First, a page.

Virus Outbreak France

A woman marches in August in Paris, in opposition to the country's introduction of COVID-19 passes to access restaurants, hospitality venues and cultural sites, and for domestic travel. The author says that, today, flashing your QR code at the brasserie door is as natural as, say, handing a waiter your credit card.

So, I was standing in line the other day, tired and jet-lagged, waiting for the zillionth time in the past half-century to get into France — my joy, my guide in things cultural and philosophical, my onetime longtime home.

And never on these glorious, passport-clutching entries have I been filled with such dread.

The U.S. had just pressured Australia to cancel a huge order for diesel-electric French submarines — and take our nuclear models instead — and yet we hadn’t bothered to inform the French. They were justly furious. I fleetingly feared they might take me hostage at the immigration desk in retaliation, as China did with those two Canadian diplomats finally swapped last week for a Chinese businesswoman.

Meanwhile, France has adopted one of the most devilish COVID restrictions in the world. To get into cafes, restaurants, museums and other public places, you must show electronic proof of vaccination — the famous “passe sanitaire.”

We Americans have only our pathetic paper vaccine records. I wasn’t entirely sure they’d be accepted, at immigration or the Cafe Varenne. And even if they were, I’d look like a tech-deprived bumpkin.

Well, it’s been a week now, and I’m still at large. Turns out that Franco-American diplomacy has had so many ups and downs in recent years that ordinary French no longer pay much attention to them. The submarine fracas is yesterday’s news.

Better yet, everybody I meet — from retail clerks to taxi drivers — are thrilled to see me and other Americans back in town after our long COVID-19 absence. The U.S. is the biggest non-European source of tourists here, and the dollar is reassuringly strong.

The real surprise is that I could easily convert my flimsy vaccine card into an official QR code — that little square symbol that can be scanned by cellphones. Took me 10 minutes online. Now, I flash my phone and glide into bars and bistros like a boulevardier.

If, that is, I can get a reservation. After three very strict nationwide lockdowns — at one point, you couldn’t go outdoors for more than an hour or stray farther than 0.6 of a mile from home — the French are partying like it’s 1944.

They have much to celebrate. The rate of active COVID-19 cases in France is one-tenth that of the U.S. Nearly 85 percent of adults here are fully vaccinated, versus about 55 percent of Americans. And for most French, vaccines are still not mandatory.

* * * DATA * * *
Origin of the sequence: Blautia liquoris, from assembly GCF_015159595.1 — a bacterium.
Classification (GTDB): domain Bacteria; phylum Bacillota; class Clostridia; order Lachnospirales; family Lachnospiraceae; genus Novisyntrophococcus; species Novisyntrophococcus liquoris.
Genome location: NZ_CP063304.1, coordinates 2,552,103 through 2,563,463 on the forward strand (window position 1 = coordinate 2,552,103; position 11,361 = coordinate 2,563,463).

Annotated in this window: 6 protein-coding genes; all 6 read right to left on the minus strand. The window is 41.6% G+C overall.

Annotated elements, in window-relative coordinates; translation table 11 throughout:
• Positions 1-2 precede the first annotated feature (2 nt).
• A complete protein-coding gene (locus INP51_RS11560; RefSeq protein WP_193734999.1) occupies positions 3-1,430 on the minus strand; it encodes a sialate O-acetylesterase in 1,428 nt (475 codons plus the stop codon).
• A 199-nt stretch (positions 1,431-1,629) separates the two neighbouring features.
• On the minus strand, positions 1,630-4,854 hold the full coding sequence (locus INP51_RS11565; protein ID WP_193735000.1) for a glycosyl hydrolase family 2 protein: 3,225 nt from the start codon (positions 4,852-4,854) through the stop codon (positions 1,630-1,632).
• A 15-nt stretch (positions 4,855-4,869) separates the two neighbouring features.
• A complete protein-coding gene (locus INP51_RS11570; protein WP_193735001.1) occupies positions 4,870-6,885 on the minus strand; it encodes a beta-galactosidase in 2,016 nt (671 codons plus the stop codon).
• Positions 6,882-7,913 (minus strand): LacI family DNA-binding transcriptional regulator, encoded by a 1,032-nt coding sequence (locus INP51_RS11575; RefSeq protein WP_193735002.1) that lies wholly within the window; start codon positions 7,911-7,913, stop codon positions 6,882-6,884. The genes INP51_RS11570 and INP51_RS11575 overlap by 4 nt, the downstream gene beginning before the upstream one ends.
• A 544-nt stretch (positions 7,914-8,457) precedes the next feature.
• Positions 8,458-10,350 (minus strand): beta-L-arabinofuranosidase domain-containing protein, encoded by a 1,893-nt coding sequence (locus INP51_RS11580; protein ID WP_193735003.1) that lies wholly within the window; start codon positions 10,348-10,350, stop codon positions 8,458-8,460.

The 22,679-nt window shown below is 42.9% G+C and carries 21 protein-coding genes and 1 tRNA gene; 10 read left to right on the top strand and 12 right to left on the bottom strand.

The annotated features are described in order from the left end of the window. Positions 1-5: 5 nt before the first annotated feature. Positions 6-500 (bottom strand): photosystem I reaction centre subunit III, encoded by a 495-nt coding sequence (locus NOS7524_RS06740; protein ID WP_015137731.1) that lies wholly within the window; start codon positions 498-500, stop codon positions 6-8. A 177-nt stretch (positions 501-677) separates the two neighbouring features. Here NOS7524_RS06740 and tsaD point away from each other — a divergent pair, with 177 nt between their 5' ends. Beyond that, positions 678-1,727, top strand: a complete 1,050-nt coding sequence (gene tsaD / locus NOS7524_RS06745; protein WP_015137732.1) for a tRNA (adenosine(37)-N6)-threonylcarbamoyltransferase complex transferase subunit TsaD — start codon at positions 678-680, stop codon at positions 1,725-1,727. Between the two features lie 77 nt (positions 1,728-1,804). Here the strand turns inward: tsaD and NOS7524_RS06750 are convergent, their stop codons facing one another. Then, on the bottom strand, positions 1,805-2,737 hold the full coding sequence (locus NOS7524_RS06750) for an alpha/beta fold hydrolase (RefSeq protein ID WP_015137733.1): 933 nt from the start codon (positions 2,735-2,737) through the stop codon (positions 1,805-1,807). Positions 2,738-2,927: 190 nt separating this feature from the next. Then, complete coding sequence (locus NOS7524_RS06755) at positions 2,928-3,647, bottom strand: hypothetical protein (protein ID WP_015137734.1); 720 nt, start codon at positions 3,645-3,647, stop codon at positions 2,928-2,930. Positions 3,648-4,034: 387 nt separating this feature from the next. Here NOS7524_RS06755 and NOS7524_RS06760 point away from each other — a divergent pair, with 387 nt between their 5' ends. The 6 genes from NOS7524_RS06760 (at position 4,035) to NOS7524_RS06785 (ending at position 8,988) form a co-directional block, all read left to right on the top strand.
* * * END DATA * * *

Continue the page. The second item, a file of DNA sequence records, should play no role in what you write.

After a slow start, France has taken the pandemic seriously. Sidewalks are dotted with pop-up testing and vaccination sites. Mask mandates are strictly enforced. You can be fined more than $150 if you’re caught bare-faced on the Metro.

But, what really made the difference was the introduction last July of the electronic, cellphone-based pass sanitaire. It’s free, easy to get and less likely to be forgotten when you leave home than some unfamiliar paper document. Without the passe, you can’t go to a concert, hop on a bus or — mon Dieu! — dine in public.

That latter privilege is important to the French. After all, they invented the modern restaurant (after the 1789 Revolution drove aristocrats’ private chefs to set up shop for themselves). Today, flashing your QR code at the brasserie door is as natural as, say, handing a waiter your credit card.

Of course, there’s not much of that latter activity here anymore. You just wave your card (or your phone) over the card machine, and Bob’s your oncle. It’s all contactless.

The U.S. is now trying to force people to get vaccinated to keep their jobs. France has had more luck with a softer approach: targeting their stomachs, as well as the French fascination with technology. This is, after all, the land of the Minitel, a popular computer network that predated the internet by a decade. France is vastly more cellphoned and broadbanned than the U.S., and there are car-charging stations all over Paris.

America may have something to learn here. We may build great submarines, but we’re not good at social psychology. Attempts to impose COVID rules on Americans have prompted resentment and rebellion, an Enlightenment-era impulse we share with the French.

Indeed, there were fierce anti-restriction demonstrations here last summer, but they faded with the introduction of the pass sanitaire. Vaccinations then soared. The passe now has a 74 percent approval rating, higher than any president since Charles de Gaulle.

I suspect that’s because even the most liberty-loving French realized it was their no-cost meal ticket, their key to the nation’s culinary heritage, their painless path to a normal life. Besides, that whole QR contactless thing is, as the French would say, tres cool.

Donald Morrison is an Eagle columnist and co-chairman of the advisory board. The opinions expressed by columnists do not necessarily reflect the views of The Berkshire Eagle.